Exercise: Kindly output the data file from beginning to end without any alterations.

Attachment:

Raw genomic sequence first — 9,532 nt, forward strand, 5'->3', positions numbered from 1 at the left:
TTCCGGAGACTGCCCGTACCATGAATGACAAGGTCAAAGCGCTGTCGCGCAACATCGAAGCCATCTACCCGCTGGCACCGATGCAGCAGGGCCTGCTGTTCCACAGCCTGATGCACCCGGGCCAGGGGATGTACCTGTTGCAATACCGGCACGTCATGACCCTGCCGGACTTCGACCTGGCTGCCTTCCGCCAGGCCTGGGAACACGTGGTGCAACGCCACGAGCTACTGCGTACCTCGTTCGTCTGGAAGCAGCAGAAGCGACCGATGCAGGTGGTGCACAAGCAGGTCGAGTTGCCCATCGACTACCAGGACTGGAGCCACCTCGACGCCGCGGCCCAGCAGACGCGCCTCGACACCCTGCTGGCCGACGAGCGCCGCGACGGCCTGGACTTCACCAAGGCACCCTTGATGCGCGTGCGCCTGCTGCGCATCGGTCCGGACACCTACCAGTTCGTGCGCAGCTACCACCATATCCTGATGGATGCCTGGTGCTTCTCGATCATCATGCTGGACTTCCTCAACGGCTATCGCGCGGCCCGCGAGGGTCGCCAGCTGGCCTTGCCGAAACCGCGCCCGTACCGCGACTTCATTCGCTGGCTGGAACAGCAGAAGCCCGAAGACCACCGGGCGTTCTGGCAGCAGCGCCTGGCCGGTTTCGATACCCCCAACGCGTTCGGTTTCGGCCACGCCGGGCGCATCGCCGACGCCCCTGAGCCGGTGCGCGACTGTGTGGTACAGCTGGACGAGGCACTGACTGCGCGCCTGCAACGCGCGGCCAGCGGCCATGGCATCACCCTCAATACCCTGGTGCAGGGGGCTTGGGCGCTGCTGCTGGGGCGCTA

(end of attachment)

Raw genomic sequence first — 9,532 nt, forward strand, 5'->3', positions numbered from 1 at the left:
TTCCGGAGACTGCCCGTACCATGAATGACAAGGTCAAAGCGCTGTCGCGCAACATCGAAGCCATCTACCCGCTGGCACCGATGCAGCAGGGCCTGCTGTTCCACAGCCTGATGCACCCGGGCCAGGGGATGTACCTGTTGCAATACCGGCACGTCATGACCCTGCCGGACTTCGACCTGGCTGCCTTCCGCCAGGCCTGGGAACACGTGGTGCAACGCCACGAGCTACTGCGTACCTCGTTCGTCTGGAAGCAGCAGAAGCGACCGATGCAGGTGGTGCACAAGCAGGTCGAGTTGCCCATCGACTACCAGGACTGGAGCCACCTCGACGCCGCGGCCCAGCAGACGCGCCTCGACACCCTGCTGGCCGACGAGCGCCGCGACGGCCTGGACTTCACCAAGGCACCCTTGATGCGCGTGCGCCTGCTGCGCATCGGTCCGGACACCTACCAGTTCGTGCGCAGCTACCACCATATCCTGATGGATGCCTGGTGCTTCTCGATCATCATGCTGGACTTCCTCAACGGCTATCGCGCGGCCCGCGAGGGTCGCCAGCTGGCCTTGCCGAAACCGCGCCCGTACCGCGACTTCATTCGCTGGCTGGAACAGCAGAAGCCCGAAGACCACCGGGCGTTCTGGCAGCAGCGCCTGGCCGGTTTCGATACCCCCAACGCGTTCGGTTTCGGCCACGCCGGGCGCATCGCCGACGCCCCTGAGCCGGTGCGCGACTGTGTGGTACAGCTGGACGAGGCACTGACTGCGCGCCTGCAACGCGCGGCCAGCGGCCATGGCATCACCCTCAATACCCTGGTGCAGGGGGCTTGGGCGCTGCTGCTGGGGCGCTA